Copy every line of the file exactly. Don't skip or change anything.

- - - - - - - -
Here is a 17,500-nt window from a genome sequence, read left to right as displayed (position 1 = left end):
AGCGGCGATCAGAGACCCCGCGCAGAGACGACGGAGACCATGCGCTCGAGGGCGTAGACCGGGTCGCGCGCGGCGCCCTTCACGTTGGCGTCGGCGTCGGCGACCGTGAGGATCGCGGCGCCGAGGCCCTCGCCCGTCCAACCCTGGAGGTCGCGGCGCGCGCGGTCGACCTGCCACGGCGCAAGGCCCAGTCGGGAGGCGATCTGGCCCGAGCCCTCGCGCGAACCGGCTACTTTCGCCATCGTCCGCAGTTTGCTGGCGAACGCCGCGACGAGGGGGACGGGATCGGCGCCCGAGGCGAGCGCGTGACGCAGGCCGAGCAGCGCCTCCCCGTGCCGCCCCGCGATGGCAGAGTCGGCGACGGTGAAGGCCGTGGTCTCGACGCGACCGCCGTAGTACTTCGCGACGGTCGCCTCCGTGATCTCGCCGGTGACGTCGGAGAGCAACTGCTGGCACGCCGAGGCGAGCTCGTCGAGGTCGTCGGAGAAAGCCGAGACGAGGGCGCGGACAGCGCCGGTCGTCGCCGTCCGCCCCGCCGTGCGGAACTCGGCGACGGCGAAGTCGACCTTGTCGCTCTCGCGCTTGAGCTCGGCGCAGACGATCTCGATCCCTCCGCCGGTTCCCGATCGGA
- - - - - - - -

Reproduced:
Here is a 17,500-nt window from a genome sequence, read left to right as displayed (position 1 = left end):
AGCGGCGATCAGAGACCCCGCGCAGAGACGACGGAGACCATGCGCTCGAGGGCGTAGACCGGGTCGCGCGCGGCGCCCTTCACGTTGGCGTCGGCGTCGGCGACCGTGAGGATCGCGGCGCCGAGGCCCTCGCCCGTCCAACCCTGGAGGTCGCGGCGCGCGCGGTCGACCTGCCACGGCGCAAGGCCCAGTCGGGAGGCGATCTGGCCCGAGCCCTCGCGCGAACCGGCTACTTTCGCCATCGTCCGCAGTTTGCTGGCGAACGCCGCGACGAGGGGGACGGGATCGGCGCCCGAGGCGAGCGCGTGACGCAGGCCGAGCAGCGCCTCCCCGTGCCGCCCCGCGATGGCAGAGTCGGCGACGGTGAAGGCCGTGGTCTCGACGCGACCGCCGTAGTACTTCGCGACGGTCGCCTCCGTGATCTCGCCGGTGACGTCGGAGAGCAACTGCTGGCACGCCGAGGCGAGCTCGTCGAGGTCGTCGGAGAAAGCCGAGACGAGGGCGCGGACAGCGCCGGTCGTCGCCGTCCGCCCCGCCGTGCGGAACTCGGCGACGGCGAAGTCGACCTTGTCGCTCTCGCGCTTGAGCTCGGCGCAGACGATCTCGATCCCTCCGCCGGTTCCCGATCGGA